A UFD to account for deficiencies in the available decaBDE database was not necessary. Available animal studies on repeated oral exposure to decaBDE include 14-day studies in rats and mice (NTP, 1986), 13-week studies in rats and mice (NTP, 1986), and 2-year studies in rats and mice (NTP, 1986). A developmental and behavioral toxicity study in male and female mice was available (Rice et al., 2007), as well as a behavioral study in male rats (Viberg et al., 2007). A 7-week study of sperm functions in mice was also available (Tseng et al., 2006). In addition, a standard developmental toxicity study in rats was identified for decaBDE (Hardy et al., 2002). No multigeneration reproductive toxicity study or other study of reproductive function is available for pure decaBDE. This array of studies results in potential uncertainty regarding the reproductive toxicity of decaBDE. However, this potential uncertainty is adequately accounted for based on the following considerations. First, none of the well-conducted, longer-term dosing studies identified effects on male or female reproductive organs. Second, no developmental or reproductive effects were observed at doses up to 1,000 mg/kg-day in rats (Hardy et al., 2002) and 100 mg/kg-day in mice (Tseng et al., 2006). The absence of effects in the available longer-term and developmental studies indicates that at least some aspects of reproductive organ toxicity or function are not affected at doses much higher than those that resulted in the neurological effects in neonates (Viberg et al., 2003), although effects on mating and fertility are not evaluated in these studies.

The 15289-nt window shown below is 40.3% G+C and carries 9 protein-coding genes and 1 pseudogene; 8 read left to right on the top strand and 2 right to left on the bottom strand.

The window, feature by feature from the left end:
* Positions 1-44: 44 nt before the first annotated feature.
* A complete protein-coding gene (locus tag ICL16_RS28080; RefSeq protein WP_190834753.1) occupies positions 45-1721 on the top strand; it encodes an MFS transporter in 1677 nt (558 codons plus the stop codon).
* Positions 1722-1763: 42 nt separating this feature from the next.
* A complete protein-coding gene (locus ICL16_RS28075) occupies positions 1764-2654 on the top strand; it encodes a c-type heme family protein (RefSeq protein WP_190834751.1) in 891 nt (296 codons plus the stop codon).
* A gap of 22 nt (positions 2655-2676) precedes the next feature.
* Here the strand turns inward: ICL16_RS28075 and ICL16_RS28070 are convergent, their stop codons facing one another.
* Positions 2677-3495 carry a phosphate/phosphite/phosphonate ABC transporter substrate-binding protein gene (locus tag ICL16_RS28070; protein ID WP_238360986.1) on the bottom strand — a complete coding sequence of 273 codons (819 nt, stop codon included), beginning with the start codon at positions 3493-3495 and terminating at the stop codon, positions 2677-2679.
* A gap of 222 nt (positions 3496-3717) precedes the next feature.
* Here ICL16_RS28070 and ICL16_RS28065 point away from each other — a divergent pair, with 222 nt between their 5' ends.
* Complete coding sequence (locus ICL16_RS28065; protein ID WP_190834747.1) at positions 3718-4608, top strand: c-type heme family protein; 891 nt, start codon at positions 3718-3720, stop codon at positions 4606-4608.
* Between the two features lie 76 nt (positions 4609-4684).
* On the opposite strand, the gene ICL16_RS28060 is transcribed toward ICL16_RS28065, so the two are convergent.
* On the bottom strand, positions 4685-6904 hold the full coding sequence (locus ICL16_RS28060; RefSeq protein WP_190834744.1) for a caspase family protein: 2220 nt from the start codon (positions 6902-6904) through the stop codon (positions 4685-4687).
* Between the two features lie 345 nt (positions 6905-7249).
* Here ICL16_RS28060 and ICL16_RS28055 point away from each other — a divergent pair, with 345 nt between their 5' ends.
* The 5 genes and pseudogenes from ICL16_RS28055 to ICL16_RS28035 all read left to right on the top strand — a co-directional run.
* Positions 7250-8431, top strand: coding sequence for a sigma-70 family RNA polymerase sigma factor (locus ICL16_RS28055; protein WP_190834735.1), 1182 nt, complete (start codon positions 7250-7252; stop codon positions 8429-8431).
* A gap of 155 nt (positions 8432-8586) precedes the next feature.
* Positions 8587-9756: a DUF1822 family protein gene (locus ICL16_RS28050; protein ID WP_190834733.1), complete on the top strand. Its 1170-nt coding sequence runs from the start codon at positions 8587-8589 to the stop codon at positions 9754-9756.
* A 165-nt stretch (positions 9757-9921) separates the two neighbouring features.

The other potential uncertainty in the database factor is immunotoxicity from exposure to decaBDE. The potential immunotoxicity was indicated by the observations of significant increases in spleen fibrosis and lymphoid hyperplasia in male rats treated with a high dose of decaBDE (NTP, 1986). However, no such changes occurred in female rats or in either sex of treated mice (NTP, 1986). In addition, an in vitro immunotoxicity study (Pullen et al., 2003) with mouse splenocytes suggested that decaBDE is not likely to affect the immune system in an immunosuppressive manner nor the production of the cytokines by these cells. Moreover, the proposed point of departure is based on the developmental neurobehavioral changes and immunotoxicity is not likely to occur at the current point of departure of 2.22 mg/kg, which is 500-fold lower than the NOAEL for histopathological changes in rat spleen and lymphoid in the NTP (1986) study.

___I.A.4. ADDITIONAL STUDIES/COMMENTS

NTP (1986) conducted 14-day and 13-week studies in male and female mice and rats. No effects on health, survival, body weights, feed consumption, or compound-related clinical signs or gross pathology were reported. Doses used in the 14-day studies were as high as approximately 22,000 mg/kg-day in mice and 10,000 mg/kg-day in rats. In the 13-week studies, the doses were as high as approximately 11,000 and 3,500 mg/kg-day in mice and rats, respectively.